It is because there is one God and one mediator that all people must be included in the church’s prayers and proclamation. It is the unity of God and the uniqueness of Christ which demand the universality of the gospel. God’s desire and Christ’s death concern all people; therefore the church’s duty concerns all people too, reaching out to them both in earnest prayer and in urgent witness.
We are to be God’s people, joyfully declaring Christ’s glory among the nations!
A CALL TO A SAVING LIFESTYLE (vv. 8–10)
Paul concludes by saying nearly the same thing he had already said regarding praying and living when he introduced this section.
Praying. “I want men everywhere to lift up holy hands in prayer, without anger or disputing” (v. 8). He assumes they will pray with upraised hands, but his concern is not about body posture but about the attitude with which they will pray. He wants them to be free from anger and quarrels. He wants to see unified petitions go up for everyone—for the whole world! What grace this would produce in mission!
Living. He also wants the church to give careful attention to lifestyle—“I also want women to dress modestly, with decency and propriety, not with braided hair or gold or pearls or expensive clothes” (v. 9). Paul is not categorically forbidding women to style their hair or wear jewelry or nice clothing. Rather, he was forbidding the imitation of the elaborate new hairstyles and extravagant dress of the Roman court as depicted on the Roman coins in circulation at that time, as S. M. Baugh has shown in his definitive study of Ephesus in the first century. These styles connoted the excessive luxury and licentiousness of the Roman court. “Today,” Baugh says, “it is the equivalent of warning Christians away from imitation of styles set by promiscuous pop singers or actresses.” Paul’s overriding concern was that the way Christians deported themselves would not detract from but enhance their gospel mission, so that they adorn the message “with good deeds, appropriate for women who profess to worship God” (v. 10).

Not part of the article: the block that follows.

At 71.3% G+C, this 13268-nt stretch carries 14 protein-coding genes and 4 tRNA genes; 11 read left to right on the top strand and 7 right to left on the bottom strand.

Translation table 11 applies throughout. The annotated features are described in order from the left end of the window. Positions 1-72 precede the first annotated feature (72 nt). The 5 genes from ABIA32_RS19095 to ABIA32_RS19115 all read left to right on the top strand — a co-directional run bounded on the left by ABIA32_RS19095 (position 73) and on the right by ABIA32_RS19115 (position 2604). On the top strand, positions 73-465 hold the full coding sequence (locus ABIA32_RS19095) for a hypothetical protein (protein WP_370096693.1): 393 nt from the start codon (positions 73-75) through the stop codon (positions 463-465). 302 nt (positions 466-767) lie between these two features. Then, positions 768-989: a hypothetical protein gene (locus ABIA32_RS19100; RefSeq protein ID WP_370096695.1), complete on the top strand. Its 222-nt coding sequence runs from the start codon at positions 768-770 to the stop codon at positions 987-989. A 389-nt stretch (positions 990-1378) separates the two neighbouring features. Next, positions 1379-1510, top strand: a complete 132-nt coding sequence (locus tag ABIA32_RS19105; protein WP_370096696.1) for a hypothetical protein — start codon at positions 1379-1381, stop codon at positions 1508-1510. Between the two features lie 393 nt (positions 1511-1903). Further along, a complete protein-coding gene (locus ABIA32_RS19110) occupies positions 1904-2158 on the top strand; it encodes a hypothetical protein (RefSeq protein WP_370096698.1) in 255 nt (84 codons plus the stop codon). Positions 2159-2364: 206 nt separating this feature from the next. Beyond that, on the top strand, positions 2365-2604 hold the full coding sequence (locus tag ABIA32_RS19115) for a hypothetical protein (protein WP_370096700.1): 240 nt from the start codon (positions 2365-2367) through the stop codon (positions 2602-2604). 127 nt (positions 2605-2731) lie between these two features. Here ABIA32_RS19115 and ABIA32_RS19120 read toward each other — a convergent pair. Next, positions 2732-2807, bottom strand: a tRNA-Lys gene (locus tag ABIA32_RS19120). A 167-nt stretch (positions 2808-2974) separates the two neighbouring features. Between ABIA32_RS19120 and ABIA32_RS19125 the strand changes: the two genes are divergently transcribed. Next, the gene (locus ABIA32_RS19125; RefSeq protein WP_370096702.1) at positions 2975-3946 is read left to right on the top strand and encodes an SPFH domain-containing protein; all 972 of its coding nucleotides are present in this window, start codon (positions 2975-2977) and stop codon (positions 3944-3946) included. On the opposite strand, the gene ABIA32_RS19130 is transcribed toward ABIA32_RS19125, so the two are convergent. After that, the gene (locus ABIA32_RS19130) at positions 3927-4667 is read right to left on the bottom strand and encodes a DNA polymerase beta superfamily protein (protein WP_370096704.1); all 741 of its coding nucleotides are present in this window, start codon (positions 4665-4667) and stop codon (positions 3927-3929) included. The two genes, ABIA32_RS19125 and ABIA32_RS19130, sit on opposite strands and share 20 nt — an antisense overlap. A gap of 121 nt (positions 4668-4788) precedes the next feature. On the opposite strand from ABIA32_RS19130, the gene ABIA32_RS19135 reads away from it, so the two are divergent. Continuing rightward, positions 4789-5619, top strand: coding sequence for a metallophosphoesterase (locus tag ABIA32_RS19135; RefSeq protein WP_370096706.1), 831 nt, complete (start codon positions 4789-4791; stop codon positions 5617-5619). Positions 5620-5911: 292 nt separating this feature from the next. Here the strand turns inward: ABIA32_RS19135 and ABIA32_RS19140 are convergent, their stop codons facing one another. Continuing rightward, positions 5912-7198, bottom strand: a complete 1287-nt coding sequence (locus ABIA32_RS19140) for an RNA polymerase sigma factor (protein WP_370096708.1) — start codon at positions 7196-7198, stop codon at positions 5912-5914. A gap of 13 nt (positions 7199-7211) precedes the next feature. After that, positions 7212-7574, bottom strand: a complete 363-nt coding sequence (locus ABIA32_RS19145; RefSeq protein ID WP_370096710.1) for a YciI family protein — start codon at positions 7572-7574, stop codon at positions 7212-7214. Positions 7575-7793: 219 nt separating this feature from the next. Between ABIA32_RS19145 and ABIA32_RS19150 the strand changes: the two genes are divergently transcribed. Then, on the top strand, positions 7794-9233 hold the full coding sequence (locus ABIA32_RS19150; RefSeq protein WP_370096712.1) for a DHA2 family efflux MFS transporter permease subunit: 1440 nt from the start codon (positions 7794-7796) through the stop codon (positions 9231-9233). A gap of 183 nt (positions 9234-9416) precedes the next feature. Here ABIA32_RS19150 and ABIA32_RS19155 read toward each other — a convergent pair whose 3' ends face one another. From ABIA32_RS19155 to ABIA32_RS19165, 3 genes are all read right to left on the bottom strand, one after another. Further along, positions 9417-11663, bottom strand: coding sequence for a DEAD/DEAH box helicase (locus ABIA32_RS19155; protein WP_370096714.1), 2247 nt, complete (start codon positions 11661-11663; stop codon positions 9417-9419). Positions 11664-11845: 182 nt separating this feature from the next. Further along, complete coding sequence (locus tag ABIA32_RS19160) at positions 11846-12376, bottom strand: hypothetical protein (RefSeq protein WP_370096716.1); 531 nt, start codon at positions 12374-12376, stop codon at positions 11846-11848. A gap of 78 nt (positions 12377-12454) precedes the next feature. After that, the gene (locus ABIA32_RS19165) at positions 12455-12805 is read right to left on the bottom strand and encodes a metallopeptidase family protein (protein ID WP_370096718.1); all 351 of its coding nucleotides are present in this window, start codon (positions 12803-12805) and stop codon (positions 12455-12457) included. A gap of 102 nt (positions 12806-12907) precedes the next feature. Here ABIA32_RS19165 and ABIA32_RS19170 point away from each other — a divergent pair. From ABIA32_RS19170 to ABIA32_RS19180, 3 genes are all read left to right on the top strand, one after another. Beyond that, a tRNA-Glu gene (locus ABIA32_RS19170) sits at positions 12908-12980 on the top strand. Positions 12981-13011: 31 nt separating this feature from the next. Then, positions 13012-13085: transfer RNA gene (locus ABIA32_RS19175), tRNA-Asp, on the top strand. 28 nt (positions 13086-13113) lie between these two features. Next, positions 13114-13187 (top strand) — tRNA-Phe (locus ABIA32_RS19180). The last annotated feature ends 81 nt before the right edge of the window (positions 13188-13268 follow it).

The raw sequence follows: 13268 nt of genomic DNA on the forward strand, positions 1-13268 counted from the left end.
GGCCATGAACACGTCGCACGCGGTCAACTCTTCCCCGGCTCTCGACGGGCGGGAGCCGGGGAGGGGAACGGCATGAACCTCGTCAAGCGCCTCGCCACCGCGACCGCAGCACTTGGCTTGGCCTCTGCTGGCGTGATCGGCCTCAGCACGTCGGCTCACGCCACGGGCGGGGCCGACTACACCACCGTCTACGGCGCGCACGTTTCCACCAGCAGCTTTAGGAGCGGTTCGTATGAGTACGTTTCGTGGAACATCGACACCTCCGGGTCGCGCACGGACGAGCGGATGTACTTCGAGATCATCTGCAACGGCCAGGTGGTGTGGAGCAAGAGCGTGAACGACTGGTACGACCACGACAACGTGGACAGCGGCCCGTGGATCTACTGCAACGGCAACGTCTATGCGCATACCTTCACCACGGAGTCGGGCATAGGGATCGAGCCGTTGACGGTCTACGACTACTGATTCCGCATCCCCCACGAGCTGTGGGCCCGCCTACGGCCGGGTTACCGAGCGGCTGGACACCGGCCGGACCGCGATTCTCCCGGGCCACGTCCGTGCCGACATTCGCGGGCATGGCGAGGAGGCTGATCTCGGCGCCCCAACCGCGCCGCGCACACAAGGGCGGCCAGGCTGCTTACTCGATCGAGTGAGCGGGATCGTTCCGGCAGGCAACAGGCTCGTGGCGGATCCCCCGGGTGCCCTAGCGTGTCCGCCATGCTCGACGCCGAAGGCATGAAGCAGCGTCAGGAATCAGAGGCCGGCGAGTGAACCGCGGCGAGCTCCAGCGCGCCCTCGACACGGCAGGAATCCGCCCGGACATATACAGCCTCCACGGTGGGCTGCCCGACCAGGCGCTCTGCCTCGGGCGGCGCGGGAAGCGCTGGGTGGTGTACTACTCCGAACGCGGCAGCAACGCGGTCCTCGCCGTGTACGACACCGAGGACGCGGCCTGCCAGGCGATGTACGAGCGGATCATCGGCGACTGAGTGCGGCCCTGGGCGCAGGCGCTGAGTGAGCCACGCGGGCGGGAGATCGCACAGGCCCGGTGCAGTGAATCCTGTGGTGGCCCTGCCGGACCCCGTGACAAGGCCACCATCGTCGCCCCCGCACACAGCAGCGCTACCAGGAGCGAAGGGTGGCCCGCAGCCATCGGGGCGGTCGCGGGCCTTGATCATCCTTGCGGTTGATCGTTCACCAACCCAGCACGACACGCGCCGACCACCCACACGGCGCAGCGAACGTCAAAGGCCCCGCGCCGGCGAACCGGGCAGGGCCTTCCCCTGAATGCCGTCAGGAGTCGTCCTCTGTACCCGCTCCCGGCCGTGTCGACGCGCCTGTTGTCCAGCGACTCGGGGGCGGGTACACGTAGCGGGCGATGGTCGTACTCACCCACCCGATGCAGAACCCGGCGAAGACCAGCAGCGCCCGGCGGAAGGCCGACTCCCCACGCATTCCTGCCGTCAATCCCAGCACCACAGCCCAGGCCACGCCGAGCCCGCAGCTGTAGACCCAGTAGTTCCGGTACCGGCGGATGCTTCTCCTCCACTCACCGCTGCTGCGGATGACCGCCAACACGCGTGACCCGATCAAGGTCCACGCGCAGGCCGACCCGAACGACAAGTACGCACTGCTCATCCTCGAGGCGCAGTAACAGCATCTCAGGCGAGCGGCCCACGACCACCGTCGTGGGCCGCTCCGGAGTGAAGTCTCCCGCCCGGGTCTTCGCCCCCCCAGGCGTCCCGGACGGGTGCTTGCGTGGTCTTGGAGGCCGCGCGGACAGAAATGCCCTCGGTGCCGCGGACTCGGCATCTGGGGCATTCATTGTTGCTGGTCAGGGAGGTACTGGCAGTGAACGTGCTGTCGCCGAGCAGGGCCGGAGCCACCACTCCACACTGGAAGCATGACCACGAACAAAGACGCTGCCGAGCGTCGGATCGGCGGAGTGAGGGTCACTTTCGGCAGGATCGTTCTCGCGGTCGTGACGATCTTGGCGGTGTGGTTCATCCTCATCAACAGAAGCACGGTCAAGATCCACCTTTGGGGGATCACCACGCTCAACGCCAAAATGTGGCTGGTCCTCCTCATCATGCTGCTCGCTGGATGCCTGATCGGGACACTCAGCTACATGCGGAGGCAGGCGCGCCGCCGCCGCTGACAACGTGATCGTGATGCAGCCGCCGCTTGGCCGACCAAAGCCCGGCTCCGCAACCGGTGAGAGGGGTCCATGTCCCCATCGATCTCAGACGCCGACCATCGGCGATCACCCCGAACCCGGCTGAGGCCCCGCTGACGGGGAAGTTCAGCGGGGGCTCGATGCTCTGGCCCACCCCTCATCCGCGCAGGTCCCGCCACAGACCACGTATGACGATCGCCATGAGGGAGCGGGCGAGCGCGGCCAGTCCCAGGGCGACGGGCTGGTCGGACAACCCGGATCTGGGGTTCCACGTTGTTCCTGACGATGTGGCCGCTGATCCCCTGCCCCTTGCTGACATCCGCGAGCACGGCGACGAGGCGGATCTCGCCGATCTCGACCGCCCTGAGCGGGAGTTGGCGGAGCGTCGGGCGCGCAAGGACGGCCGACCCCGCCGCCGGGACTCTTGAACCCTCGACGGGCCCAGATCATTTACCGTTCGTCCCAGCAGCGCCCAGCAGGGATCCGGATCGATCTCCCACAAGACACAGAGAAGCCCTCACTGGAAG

Everything in life is meant to enhance our carrying out God’s desire for “all men to be saved and to come to a knowledge of the truth”—down to the attitudes with which we pray and the way we dress.
Today thousands of lifesaving stations have turned into social clubs. Their architecture with crossed masts pointing to heaven and pulpits at the bow tell us what they were once meant for. Ships still founder on their shores, but no soul has been saved for years. There are no prayers for the perishing. There is no outstretched hand. No one wants to risk their present comforts.
How wonderful, then, are the lifesaving stations where prayers are offered for the lost, where lives are ordered so as to reach the lost, and where people long for “all men to be saved and to come to a knowledge of the truth.”
R. Kent Hughes and Bryan Chapell, 1 & 2 Timothy and Titus: To Guard the Deposit, Preaching the Word (Wheaton, IL: Crossway Books, 2000), 56–64.